"Riots in New York: Destruction of the Colored Orphan Asylum," Illustrated London News, August 15, 1863. Reproduced collection New-York Historical Society.
The New York Manumission Society was an all-male, all-white organization devoted to protecting black people in the city. The wives and daughters of the members adopted their own approach to relieving suffering among black New Yorkers. In 1836, Anna and Hannah Shotwell and Mary Murray, Quaker women, founded the Colored Orphan Asylum. James McCune Smith was appointed its doctor in 1846. Dr. Smith and other black leaders encouraged graduates to aspire to skilled jobs. By 1863, more than 1,250 children had passed through its doors. Many, in fact, were not "full" orphans, but their parents — because of poverty, illness, or the demands of their work — could not provide a home for them.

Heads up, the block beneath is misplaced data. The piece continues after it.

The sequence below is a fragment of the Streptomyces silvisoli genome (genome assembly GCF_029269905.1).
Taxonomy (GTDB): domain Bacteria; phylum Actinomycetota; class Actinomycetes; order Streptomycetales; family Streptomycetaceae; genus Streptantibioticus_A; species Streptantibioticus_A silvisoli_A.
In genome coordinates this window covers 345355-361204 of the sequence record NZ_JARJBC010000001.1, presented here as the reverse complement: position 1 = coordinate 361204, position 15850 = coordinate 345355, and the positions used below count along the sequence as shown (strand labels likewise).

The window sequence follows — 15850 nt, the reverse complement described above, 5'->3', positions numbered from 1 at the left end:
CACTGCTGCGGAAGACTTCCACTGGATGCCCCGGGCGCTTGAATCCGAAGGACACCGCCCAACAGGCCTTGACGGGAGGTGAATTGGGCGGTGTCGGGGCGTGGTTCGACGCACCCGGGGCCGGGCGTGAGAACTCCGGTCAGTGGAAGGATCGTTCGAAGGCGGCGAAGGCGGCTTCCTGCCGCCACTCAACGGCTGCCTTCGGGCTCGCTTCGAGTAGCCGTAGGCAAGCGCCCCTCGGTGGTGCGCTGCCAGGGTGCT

In July 1863, the Colored Orphan Asylum was burned to the ground during the draft riots. Its children all escaped safely.